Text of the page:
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Aged 4, there I stood, fierce in an apron too big for me on a pink plastic chair.

Three things I loved when I was younger-

Baking, my pink plastic chair and water.

Invariably all three ended up together any chance I got in my quest to replicate my Mum's utterly perfect, fruit and fluffy scones.

I was about four years old when my Mum went on her first weekend away without me. Left at home with Dad I thought I would start making my own perfect scones.

Spending a few minutes retracing the steps my mother made when setting up her scone station on the kitchen island unit, I opened the same cupboards she opened, pulled out the same bags of flour and sultanas she did and retrieved some of the ingredients she used from the fridge.

I was too small at the time to reach the work surface so the pink chair my Mum had bought for me from The Early Learning Centre on St. Patrick's Street in Cork came in very useful.

Stepping up on my pink chair I remember putting on Mum's apron as she would have done whilst walking towards the island unit.

With my utensils all around me I started to replicate the sequence of movements my Mum made in quick succession! I sieved the flour using her red sieve, I added a little salt and cubed butter and then I began to freestyle! I added eggs without whisking, I added jam instead of sugar (a whole jar of local strawberry jam from what I can recall) and because I loved (and still do!) water so much, I pulled my pink chair over to the kitchen sink and let some of Cork's finest water pour into the mixing bowl.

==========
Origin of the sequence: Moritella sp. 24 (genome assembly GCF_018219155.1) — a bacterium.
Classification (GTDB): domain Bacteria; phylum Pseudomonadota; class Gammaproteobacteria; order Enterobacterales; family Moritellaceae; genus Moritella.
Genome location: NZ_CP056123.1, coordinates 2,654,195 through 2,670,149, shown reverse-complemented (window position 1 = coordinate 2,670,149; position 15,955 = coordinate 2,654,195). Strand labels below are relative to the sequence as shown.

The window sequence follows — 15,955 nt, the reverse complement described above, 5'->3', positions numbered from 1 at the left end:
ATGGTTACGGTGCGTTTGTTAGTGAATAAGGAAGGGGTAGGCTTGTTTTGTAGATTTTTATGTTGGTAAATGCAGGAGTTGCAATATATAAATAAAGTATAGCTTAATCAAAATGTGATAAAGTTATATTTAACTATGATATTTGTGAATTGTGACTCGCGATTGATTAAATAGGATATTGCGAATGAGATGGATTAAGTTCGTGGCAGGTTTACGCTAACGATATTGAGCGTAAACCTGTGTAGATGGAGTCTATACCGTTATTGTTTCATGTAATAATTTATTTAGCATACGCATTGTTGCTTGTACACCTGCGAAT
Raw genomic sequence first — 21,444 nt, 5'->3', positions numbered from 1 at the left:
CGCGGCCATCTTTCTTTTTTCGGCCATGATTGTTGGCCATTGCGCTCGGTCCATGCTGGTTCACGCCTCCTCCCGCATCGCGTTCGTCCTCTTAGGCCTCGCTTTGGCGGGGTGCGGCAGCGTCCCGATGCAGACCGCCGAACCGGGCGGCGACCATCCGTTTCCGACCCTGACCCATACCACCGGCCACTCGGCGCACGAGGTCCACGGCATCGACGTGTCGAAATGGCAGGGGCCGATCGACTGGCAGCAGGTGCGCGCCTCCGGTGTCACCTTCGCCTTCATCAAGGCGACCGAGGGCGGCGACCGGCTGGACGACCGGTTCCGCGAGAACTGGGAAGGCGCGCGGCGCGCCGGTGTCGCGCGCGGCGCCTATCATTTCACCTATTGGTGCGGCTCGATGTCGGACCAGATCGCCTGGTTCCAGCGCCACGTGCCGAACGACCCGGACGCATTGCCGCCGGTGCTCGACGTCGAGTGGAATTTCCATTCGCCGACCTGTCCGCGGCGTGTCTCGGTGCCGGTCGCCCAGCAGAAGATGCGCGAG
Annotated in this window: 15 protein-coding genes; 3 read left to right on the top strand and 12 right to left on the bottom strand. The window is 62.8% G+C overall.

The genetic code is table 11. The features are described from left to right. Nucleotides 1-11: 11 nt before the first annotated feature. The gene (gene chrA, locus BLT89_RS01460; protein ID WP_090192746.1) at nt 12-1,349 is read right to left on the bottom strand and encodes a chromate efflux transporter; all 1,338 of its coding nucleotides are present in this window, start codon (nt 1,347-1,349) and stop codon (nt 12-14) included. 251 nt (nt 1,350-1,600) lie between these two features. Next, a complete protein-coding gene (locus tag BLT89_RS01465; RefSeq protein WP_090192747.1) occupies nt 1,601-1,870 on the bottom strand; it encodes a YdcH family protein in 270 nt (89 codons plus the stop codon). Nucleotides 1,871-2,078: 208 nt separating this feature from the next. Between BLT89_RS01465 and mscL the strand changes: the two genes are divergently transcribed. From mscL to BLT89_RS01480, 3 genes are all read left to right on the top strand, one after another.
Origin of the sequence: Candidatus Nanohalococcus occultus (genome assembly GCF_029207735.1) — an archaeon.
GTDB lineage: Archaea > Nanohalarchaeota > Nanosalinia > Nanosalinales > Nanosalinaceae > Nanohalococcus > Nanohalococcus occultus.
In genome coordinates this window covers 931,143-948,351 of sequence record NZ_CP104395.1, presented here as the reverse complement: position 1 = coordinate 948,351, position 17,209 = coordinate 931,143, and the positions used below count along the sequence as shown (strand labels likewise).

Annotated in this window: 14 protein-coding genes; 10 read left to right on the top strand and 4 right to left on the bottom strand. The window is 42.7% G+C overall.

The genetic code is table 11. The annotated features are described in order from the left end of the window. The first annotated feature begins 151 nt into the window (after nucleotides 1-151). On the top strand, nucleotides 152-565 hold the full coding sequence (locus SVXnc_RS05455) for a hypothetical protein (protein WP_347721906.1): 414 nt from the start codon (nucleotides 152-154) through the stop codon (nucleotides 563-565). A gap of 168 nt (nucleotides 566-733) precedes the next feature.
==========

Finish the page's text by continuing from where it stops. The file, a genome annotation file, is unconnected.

Pulling my pink chair and bowl back to the mixing station I stepped back up to the work surface and stirred what can only be described as a strawberry streaked sludge with a wooden spoon and total confidence. I thought to myself "why not put my favourite topping into the batter" - jam! "Why not use water instead of milk" - I love them both! My hands were too small to rub the butter and flour into breadcrumbs and so cubes of butter sort of floated around the bowl amidst a large ratio of water to everything else!

The confidence in my stirring quickly turned to frustration when I realised I had a mixture that could neither be rolled out with Mum's rolling pin or cut with Mum's scone cutter.

There I stood fierce in an apron too big for me on a pink plastic chair that made jobs I was not necessarily capable of accessible to me. Though defeated first time round I would go on to properly learn from my Mum the importance of adding things in sequence but with an increasing love of free-styling. Free-styling began to pay off aged 10 when I started creating my own brown soda recipes that would literally keep you full for 12 hours at a time they were so dense in oats and whole grains.

My past is of endless inspiration to me. Hope your pink plastic chair moments are still inspirational to you! :)

Karen xxx



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